Watching and waiting
A noticeable winter chill is in the air. The threat of fresh lockdown measures has become reality, with renewed restrictions coming into force not just in the UK, but across most of continental Europe as well. But unfortunately, the UK – once again – is faring particularly badly in virus terms.
At the same time as this bleak news, Brexit negotiations have once again turned sour. Boris Johnson’s selfimposed 15 October deadline has come and gone. Latest reports point to more than stalling in talks, after Johnson told the nation on Friday to “get ready” for a no deal Brexit – except that capital markets appeared utterly unconvinced – rallying throughout the day as if a deal is very close. The Prime Minister’s chief negotiator David Frost claimed to be “disappointed” with the outcome from last week’s European Council meeting. Among other things, fishing rights remain one of the big sticking points, with Johnson and French President Macron apparently digging into their respective sides.
IMF: Austerity is not the answer this time
The International Monetary Fund (IMF) created considerable waves last week with mixed messages in its biannual world economic outlook. IMF economists now expect a decline in economic activity of 4.4% for 2020, with the slight increase from June’s forecast owing to better than expected growth in the second quarter of the year. The higher base effect from this year is partly why expectations for next year’s growth have tempered somewhat. But downgrades to 2021’s growth outlook also reflect the expectation that virus restrictions of some kind will continue to affect our lives well past January.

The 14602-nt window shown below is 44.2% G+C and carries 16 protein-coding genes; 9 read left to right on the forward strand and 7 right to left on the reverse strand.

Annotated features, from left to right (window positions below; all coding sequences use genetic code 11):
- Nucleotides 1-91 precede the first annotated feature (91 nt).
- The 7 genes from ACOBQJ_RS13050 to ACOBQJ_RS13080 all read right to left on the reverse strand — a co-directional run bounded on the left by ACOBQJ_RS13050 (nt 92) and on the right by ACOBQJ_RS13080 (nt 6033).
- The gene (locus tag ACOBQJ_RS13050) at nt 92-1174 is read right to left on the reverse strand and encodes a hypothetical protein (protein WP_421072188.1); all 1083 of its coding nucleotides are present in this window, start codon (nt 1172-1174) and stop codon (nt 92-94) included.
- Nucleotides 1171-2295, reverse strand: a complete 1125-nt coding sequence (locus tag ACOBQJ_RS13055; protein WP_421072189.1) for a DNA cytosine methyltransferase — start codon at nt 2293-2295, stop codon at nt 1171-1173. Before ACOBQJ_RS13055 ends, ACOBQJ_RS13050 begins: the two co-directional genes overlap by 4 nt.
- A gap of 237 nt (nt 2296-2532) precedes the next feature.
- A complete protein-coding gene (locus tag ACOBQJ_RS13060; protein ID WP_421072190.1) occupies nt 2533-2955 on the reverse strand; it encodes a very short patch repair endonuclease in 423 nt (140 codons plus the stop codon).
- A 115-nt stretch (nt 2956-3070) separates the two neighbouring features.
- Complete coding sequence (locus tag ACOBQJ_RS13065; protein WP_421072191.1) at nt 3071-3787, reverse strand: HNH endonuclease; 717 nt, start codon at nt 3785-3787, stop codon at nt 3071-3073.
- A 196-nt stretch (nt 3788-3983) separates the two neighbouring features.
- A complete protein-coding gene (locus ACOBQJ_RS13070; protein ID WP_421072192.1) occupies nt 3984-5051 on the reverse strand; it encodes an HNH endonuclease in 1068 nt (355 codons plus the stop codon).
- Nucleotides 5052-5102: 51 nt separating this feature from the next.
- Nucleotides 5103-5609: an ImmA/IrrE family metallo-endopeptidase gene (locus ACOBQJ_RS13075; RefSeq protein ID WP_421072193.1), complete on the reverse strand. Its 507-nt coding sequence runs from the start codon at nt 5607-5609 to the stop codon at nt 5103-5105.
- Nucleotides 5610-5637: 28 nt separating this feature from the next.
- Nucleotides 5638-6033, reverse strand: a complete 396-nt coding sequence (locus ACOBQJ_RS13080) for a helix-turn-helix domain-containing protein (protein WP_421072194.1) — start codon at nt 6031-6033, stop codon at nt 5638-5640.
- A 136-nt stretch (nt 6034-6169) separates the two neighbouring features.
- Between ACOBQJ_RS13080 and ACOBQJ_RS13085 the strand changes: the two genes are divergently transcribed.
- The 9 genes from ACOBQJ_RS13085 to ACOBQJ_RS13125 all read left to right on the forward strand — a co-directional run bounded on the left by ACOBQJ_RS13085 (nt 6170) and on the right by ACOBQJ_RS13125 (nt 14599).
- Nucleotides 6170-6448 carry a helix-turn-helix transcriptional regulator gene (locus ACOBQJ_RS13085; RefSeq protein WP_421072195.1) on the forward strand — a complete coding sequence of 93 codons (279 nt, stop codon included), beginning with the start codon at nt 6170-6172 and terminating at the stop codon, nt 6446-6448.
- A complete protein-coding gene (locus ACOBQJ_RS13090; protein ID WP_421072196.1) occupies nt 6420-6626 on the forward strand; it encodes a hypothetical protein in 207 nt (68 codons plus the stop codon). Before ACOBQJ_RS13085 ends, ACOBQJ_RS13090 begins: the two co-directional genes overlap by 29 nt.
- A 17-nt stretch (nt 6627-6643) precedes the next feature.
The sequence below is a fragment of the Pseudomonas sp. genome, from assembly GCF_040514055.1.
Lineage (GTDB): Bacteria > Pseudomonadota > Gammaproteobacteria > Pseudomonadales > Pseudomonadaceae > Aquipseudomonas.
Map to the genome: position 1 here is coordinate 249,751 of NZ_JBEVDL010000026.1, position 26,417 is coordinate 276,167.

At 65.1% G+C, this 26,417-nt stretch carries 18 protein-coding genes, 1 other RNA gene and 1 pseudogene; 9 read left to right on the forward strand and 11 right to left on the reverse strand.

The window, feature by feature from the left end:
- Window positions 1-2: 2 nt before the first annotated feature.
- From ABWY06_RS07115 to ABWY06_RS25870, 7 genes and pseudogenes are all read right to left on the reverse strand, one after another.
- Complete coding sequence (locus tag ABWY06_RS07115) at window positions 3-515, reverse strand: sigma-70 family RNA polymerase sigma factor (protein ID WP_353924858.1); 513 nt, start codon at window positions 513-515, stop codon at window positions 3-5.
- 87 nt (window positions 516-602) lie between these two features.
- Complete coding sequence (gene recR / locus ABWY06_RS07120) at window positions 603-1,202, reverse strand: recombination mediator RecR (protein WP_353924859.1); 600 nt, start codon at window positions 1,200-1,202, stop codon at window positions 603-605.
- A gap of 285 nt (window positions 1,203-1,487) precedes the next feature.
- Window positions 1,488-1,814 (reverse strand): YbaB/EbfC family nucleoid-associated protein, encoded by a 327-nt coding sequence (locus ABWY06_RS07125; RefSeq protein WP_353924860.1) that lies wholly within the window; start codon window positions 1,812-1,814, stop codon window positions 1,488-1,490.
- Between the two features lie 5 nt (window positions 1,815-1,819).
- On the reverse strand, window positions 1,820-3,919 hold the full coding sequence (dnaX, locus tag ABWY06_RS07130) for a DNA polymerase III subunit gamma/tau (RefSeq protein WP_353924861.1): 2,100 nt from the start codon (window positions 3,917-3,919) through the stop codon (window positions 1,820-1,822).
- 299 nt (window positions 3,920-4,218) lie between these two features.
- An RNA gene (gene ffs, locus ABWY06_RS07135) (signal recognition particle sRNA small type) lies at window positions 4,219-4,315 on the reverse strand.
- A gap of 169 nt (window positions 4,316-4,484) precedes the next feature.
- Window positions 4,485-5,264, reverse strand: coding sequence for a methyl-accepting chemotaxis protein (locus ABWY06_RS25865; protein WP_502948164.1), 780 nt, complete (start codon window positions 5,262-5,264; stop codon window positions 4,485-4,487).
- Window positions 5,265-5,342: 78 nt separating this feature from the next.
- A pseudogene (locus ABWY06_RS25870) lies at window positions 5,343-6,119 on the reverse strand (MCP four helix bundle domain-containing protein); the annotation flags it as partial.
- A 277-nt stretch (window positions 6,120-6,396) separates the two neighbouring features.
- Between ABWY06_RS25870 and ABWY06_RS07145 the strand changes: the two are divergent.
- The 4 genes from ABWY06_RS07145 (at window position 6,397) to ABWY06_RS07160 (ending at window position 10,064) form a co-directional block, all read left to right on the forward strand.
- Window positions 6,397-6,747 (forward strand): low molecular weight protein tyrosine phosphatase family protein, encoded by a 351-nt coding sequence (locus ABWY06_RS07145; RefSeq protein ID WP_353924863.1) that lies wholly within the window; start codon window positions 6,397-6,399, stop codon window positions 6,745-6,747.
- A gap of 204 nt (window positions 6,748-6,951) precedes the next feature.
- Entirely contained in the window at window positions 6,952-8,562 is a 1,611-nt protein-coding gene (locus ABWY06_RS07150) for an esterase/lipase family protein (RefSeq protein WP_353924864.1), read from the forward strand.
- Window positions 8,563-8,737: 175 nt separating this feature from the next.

That sombre note resonates through much of the IMF’s findings. Although global growth for this year may not be as bad as one may have thought, the -4.4% is still the most severe contraction since the great depression and puts the -1.7% contraction of 2009, that followed the Global Financial Crisis, firmly in its place. Emergency support from governments has worked to curtail the classic near-term impact of this deep recession in terms of dropping consumer demand from unemployment. But the IMF warns that the virus crisis will cause “lasting damage” to living standards across the world.
Indian equities have been on a roll. Since the global sell-off through the end of February and March, Indian stocks have recovered over 40%. That still leaves the Indian market down around 2% year-to-date, but compared to other emerging markets, India is faring well, outrunning China particularly over the past couple of weeks. One of the most impressive features of the recovery is its consistency. India is now one of the best-performing emerging markets when measuring on a one month, three-month or six-month basis.
From the titbits of news we see here, this may come as something of a surprise. The world’s second-most populous nation was deemed at huge risk from COVID; its densely-packed conurbations, and lessdeveloped healthcare infrastructure, make it an unfortunate place to be in a pandemic. Sure enough, in
absolute terms the country has suffered heavily in the last six months. Over seven million virus cases have been reported in total, and more than 111,000 people have lost their lives to the disease – although, relative to its vast population, this still means that they have been less affected than for example Germany.